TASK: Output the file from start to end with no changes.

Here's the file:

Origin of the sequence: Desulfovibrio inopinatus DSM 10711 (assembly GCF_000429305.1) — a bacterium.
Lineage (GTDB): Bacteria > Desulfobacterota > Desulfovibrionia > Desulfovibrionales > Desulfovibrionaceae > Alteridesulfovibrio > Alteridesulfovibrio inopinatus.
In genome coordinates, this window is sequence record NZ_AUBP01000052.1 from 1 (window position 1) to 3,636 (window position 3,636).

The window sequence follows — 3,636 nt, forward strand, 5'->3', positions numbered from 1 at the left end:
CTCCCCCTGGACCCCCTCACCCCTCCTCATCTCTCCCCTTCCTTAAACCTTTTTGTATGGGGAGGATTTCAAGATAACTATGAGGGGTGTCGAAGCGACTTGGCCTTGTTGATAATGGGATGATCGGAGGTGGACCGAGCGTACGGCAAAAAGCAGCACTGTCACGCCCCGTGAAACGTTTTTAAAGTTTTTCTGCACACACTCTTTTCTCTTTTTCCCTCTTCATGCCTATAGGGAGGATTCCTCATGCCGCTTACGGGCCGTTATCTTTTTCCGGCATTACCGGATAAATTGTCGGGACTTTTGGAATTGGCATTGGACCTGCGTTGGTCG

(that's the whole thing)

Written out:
Origin of the sequence: Desulfovibrio inopinatus DSM 10711 (assembly GCF_000429305.1) — a bacterium.
Lineage (GTDB): Bacteria > Desulfobacterota > Desulfovibrionia > Desulfovibrionales > Desulfovibrionaceae > Alteridesulfovibrio > Alteridesulfovibrio inopinatus.
In genome coordinates, this window is sequence record NZ_AUBP01000052.1 from 1 (window position 1) to 3,636 (window position 3,636).

The window sequence follows — 3,636 nt, forward strand, 5'->3', positions numbered from 1 at the left end:
CTCCCCCTGGACCCCCTCACCCCTCCTCATCTCTCCCCTTCCTTAAACCTTTTTGTATGGGGAGGATTTCAAGATAACTATGAGGGGTGTCGAAGCGACTTGGCCTTGTTGATAATGGGATGATCGGAGGTGGACCGAGCGTACGGCAAAAAGCAGCACTGTCACGCCCCGTGAAACGTTTTTAAAGTTTTTCTGCACACACTCTTTTCTCTTTTTCCCTCTTCATGCCTATAGGGAGGATTCCTCATGCCGCTTACGGGCCGTTATCTTTTTCCGGCATTACCGGATAAATTGTCGGGACTTTTGGAATTGGCATTGGACCTGCGTTGGTCG